Call it Madison Avenue diplomacy, or at least the London equivalent of Madison Avenue. Argentina’s president bought ad space in left-leaning British newspapers to publish an open letter to Prime Minister David Cameron, urging him to open negotiations on the transfer of sovereignty of the Falkland Islands. Instead, Cameron sent a stark warning in reply that the UK “would do everything to protect the interests of the Falkland Islanders”:
In an open letter to Mr Cameron, published as an advert in the Guardian newspaper and the Independent, President Fernandez repeats calls for the islands – which are known as the Malvinas in Argentina – to come under the sovereignty of her nation.
The Argentine president says the islands were forcibly stripped from Argentina in “a blatant exercise of 19th Century colonialism”.
Downing Street said the prime minister would “do everything to protect the interests of the Falklands islanders.”
Mr Cameron’s spokesman said the people of the Falklands had shown “a clear desire to remain British” and the Argentine government should respect their right to self determination.
It’s difficult to know whether Argentinian president Cristina Fernandez de Kirchner wants to be taken seriously, or just posture for domestic purposes. A serious effort would use actual diplomats rather than the sales offices of the Guardian and Independent, in the UN if not in the UK. This looks like political grandstanding, but it got perhaps a stronger response than Fernandez anticipated. The reply makes it clear that the UK is prepared to defend the islands militarily yet again, if it comes down to that.
Fernandez’ position is complicated by a referendum scheduled for March among the 3,000 Islanders to determine the political will of the residents. The current Falkland government made their position clear, stating that they were “not a colony,” and that their association with the UK was entirely voluntary. “Unlike the government of Argentina,” the statement continued, “the United Kingdom respects the right of our people to determine our own affairs, a right that is enshrined in the UN Charter and which is ignored by Argentina.” That doesn’t sound as though the referendum will go well for Fernandez.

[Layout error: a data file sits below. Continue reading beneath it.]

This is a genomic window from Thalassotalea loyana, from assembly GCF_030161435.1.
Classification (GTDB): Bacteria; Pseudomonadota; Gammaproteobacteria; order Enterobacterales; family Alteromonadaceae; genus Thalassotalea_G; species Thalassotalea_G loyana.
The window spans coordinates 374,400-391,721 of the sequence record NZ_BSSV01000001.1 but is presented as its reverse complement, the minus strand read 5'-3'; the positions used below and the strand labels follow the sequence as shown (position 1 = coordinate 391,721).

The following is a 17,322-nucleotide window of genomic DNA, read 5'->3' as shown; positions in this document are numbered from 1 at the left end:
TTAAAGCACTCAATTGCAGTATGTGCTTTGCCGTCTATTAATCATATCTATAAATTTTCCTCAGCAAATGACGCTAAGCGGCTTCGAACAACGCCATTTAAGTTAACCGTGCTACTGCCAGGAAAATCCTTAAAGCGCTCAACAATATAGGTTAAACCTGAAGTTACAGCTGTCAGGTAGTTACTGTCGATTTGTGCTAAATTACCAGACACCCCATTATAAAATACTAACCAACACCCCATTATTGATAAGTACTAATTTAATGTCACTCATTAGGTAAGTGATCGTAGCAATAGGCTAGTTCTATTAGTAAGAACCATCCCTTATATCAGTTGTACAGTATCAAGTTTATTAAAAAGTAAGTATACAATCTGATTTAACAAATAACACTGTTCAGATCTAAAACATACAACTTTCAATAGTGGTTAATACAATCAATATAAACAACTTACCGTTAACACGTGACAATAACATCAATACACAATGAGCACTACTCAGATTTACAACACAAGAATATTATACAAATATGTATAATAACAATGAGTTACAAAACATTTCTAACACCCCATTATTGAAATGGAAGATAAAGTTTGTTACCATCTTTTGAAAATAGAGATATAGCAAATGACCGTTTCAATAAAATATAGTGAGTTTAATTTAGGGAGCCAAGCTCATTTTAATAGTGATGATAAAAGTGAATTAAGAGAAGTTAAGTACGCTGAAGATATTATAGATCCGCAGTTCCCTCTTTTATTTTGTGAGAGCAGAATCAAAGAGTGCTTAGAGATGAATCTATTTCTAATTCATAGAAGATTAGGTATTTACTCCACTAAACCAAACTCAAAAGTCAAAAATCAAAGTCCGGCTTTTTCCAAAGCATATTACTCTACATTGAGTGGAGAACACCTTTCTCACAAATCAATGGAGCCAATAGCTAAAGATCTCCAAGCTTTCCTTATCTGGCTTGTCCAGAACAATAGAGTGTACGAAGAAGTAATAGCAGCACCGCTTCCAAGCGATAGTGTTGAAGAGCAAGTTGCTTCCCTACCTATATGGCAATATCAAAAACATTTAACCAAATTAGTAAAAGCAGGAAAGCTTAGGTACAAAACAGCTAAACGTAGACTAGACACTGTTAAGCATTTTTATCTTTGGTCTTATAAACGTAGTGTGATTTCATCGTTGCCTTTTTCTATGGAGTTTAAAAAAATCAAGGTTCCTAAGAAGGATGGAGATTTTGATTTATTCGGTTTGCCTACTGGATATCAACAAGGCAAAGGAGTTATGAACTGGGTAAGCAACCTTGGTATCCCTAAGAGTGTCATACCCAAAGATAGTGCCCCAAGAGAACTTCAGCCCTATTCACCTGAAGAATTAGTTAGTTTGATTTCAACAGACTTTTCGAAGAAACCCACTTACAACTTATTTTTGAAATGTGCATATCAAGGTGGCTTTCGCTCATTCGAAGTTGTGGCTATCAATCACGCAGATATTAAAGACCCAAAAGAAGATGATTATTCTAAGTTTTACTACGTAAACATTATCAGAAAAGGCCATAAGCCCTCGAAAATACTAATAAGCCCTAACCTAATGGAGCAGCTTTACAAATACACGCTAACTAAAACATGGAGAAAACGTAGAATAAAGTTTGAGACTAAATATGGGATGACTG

That’s why she now claims that the self-determination of the current residents of the Falkland Islands is irrelevant. Argentina now argues that the British planted people on the island over the last 180 years of sovereignty, and that the people currently living on the islands — which are more than 250 miles away from Argentina, by the way — should be ineligible for self-determination. It’s a cute argument, as it does away with the question of self-determination at all — but by the same measure, most Argentinians would be ineligible for self-determination, as their population came mainly from colonial expansion from a couple of centuries before. What’s the cutoff? 181 years? 241 years? 369 years?
No one can be expected to take this seriously, but Cameron is clearly taking no chances. Fernandez seems eager to exploit this to escape from the consequences of her economic policies by distracting Argentinians with fantasies of Las Malvinas again.